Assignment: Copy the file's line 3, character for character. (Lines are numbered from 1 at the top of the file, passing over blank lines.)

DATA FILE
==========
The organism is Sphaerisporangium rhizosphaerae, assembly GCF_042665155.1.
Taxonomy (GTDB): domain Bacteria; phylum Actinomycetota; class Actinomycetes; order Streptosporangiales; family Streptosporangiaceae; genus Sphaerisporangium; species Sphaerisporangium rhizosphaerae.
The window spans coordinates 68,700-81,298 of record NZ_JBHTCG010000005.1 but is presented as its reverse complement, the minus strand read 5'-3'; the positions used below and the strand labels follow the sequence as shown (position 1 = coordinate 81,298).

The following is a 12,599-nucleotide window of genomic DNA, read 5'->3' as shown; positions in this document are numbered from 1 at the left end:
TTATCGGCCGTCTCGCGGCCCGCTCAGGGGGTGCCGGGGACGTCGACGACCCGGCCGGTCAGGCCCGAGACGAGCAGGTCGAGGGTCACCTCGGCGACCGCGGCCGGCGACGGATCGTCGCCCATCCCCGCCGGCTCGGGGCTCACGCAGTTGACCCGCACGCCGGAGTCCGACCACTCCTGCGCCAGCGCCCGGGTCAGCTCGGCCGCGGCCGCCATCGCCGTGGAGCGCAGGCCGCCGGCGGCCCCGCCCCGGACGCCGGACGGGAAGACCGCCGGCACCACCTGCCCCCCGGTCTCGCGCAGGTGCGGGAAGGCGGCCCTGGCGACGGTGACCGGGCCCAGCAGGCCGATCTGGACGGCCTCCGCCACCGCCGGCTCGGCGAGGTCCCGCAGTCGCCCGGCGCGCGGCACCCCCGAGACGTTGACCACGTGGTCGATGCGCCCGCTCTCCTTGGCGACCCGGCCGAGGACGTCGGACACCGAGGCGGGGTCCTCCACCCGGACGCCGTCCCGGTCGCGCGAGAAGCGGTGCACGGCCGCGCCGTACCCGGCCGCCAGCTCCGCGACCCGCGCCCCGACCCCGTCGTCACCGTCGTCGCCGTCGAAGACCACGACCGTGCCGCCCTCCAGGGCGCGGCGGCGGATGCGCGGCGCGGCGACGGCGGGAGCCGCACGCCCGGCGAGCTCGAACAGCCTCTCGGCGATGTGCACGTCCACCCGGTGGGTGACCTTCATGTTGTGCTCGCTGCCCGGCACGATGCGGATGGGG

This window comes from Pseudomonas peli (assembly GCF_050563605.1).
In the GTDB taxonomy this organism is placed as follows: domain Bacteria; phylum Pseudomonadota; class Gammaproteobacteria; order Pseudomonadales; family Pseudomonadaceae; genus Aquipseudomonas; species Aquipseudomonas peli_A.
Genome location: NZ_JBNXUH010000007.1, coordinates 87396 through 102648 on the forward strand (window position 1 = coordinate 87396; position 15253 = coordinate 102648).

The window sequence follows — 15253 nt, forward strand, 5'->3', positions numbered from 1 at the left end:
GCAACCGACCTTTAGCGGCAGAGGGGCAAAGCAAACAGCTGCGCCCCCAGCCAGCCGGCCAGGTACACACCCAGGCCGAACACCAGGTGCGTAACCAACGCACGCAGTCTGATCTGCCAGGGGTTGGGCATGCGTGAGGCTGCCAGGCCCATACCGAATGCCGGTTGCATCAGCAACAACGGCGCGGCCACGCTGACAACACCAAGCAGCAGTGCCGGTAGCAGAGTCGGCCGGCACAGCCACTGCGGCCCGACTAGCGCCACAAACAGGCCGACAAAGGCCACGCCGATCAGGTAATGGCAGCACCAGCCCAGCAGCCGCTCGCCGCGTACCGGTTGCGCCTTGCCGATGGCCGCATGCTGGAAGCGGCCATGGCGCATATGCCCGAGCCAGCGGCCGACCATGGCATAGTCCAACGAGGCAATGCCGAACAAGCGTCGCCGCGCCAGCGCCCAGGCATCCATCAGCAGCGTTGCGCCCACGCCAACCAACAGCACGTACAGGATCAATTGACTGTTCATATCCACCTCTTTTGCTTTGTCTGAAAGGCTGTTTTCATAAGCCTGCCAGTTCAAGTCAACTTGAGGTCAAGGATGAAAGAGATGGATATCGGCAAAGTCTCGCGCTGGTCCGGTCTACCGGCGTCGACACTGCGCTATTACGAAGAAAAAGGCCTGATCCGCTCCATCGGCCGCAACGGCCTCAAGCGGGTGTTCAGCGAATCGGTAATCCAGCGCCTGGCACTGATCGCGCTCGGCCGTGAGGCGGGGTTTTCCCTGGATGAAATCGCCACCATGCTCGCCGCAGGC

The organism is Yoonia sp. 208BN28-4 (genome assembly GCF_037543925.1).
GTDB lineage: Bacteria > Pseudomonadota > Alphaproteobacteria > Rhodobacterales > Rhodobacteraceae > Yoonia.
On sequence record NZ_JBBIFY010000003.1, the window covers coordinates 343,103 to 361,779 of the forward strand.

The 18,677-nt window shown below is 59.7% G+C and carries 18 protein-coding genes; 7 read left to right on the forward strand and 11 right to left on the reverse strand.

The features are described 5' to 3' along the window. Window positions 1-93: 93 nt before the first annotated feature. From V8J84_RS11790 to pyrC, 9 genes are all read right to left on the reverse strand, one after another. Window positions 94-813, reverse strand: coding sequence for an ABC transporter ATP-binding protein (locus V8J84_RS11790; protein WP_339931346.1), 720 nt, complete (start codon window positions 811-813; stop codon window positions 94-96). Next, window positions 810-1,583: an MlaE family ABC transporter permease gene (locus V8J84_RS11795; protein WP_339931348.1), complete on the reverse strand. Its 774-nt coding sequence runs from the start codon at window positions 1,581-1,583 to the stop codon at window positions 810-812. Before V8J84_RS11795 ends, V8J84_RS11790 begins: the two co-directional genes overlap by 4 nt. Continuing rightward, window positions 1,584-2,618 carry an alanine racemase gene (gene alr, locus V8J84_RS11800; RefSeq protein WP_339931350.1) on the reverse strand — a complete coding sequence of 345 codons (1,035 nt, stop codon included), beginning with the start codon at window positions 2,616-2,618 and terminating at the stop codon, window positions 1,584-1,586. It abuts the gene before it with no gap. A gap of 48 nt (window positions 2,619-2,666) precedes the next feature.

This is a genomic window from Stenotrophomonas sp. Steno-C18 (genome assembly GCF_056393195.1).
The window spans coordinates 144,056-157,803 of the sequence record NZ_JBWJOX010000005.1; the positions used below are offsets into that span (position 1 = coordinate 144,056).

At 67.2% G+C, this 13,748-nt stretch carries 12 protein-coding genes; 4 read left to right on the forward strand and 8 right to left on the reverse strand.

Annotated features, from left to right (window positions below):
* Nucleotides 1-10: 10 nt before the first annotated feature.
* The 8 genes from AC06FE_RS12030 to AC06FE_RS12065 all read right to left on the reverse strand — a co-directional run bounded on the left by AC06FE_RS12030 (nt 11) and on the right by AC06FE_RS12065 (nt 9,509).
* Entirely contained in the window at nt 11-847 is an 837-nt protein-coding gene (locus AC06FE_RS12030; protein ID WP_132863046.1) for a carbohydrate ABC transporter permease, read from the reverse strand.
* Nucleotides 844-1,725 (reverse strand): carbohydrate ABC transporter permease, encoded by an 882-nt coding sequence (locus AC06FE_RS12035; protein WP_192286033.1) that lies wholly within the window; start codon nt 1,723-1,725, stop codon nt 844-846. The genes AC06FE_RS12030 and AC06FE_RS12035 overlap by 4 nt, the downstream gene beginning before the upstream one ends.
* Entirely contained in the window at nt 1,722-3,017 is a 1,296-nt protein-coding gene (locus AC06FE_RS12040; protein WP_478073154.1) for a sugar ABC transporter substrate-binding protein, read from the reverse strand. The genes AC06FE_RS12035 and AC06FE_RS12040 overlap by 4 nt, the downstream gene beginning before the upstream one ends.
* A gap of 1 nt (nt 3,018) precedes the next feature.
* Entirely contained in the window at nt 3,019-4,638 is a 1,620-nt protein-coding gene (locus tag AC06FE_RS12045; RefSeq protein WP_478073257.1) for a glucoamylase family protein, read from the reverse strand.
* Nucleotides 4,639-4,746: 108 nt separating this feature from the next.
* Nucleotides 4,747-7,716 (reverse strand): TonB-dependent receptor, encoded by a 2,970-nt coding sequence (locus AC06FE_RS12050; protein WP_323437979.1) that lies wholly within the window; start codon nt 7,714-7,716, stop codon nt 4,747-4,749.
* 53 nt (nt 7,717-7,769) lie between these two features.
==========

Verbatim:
The window spans coordinates 68,700-81,298 of record NZ_JBHTCG010000005.1 but is presented as its reverse complement, the minus strand read 5'-3'; the positions used below and the strand labels follow the sequence as shown (position 1 = coordinate 81,298).